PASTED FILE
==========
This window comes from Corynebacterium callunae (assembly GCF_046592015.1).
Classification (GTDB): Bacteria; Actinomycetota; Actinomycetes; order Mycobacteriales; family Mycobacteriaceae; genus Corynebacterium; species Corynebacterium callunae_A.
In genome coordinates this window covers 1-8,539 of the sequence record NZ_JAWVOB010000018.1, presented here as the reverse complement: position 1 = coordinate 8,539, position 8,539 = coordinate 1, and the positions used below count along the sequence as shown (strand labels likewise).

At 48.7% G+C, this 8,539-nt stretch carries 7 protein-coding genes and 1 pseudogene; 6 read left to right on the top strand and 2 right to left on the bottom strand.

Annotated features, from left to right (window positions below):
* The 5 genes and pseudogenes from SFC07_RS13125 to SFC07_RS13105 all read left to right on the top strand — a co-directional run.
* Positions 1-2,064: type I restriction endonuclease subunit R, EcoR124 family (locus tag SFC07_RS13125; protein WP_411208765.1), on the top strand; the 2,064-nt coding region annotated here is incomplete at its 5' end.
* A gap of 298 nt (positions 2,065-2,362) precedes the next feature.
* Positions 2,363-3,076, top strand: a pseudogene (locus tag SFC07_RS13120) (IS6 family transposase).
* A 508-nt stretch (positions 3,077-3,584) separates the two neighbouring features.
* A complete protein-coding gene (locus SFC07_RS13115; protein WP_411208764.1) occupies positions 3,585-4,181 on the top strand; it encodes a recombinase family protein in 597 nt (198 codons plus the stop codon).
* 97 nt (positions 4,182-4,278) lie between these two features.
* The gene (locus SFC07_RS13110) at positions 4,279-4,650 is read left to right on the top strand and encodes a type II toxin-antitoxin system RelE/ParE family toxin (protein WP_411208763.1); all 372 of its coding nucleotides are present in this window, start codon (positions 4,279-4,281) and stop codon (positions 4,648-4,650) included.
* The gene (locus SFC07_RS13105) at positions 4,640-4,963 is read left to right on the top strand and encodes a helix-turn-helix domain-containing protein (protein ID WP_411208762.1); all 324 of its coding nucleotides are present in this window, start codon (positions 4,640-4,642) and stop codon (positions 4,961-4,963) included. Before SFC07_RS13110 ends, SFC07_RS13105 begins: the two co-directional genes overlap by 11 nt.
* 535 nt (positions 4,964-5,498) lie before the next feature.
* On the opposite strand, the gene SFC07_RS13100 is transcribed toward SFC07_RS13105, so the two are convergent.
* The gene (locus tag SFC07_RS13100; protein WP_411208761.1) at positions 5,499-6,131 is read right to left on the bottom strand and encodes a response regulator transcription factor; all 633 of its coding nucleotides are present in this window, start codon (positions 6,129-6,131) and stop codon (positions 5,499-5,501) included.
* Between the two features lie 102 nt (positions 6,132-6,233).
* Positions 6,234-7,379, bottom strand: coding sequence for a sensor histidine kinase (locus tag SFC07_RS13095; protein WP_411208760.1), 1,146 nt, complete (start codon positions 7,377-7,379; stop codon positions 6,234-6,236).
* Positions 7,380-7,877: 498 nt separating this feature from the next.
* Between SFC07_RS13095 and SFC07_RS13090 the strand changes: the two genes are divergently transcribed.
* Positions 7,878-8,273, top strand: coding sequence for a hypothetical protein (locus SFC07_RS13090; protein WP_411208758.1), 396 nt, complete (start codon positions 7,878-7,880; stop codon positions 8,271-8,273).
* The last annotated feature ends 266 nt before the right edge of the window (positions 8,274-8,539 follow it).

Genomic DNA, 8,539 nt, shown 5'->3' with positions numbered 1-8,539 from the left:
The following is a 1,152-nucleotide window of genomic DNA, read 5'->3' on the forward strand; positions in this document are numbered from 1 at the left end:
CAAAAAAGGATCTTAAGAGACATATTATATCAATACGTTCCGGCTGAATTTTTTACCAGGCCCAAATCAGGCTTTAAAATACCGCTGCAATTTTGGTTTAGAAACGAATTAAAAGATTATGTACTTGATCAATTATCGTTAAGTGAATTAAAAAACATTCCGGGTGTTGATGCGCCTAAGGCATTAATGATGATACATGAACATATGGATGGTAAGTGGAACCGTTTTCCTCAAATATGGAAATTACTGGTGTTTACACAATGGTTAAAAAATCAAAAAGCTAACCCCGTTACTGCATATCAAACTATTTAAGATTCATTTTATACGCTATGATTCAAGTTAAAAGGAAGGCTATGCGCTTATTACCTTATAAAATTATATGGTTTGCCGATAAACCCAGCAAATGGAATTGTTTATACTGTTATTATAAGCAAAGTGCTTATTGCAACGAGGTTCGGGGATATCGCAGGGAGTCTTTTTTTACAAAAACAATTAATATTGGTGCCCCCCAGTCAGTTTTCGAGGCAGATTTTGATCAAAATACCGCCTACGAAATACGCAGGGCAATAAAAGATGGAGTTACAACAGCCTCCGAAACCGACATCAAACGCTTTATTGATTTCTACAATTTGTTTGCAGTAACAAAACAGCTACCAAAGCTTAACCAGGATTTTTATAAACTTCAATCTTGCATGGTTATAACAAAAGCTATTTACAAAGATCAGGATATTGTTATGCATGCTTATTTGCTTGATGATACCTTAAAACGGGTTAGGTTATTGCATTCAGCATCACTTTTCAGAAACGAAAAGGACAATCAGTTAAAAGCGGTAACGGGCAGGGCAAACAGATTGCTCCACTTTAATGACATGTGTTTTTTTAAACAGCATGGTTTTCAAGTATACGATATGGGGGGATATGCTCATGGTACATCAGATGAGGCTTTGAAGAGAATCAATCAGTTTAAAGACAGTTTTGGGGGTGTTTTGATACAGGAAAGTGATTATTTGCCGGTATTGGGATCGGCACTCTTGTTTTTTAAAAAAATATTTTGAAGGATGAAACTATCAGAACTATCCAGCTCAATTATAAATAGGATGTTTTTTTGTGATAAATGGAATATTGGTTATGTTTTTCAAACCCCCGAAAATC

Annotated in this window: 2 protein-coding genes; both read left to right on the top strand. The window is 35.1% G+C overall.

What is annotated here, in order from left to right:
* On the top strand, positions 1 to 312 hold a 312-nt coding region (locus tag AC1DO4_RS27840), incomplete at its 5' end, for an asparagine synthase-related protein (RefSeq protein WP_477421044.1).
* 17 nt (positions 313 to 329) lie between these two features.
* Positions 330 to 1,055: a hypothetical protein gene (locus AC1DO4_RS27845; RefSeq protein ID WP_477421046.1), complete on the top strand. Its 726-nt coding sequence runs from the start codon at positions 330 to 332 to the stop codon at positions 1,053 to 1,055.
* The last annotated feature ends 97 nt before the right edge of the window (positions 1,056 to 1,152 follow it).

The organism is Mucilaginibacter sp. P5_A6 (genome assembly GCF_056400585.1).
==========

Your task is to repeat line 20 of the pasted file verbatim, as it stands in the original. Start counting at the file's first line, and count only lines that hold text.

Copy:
* Positions 7,380-7,877: 498 nt separating this feature from the next.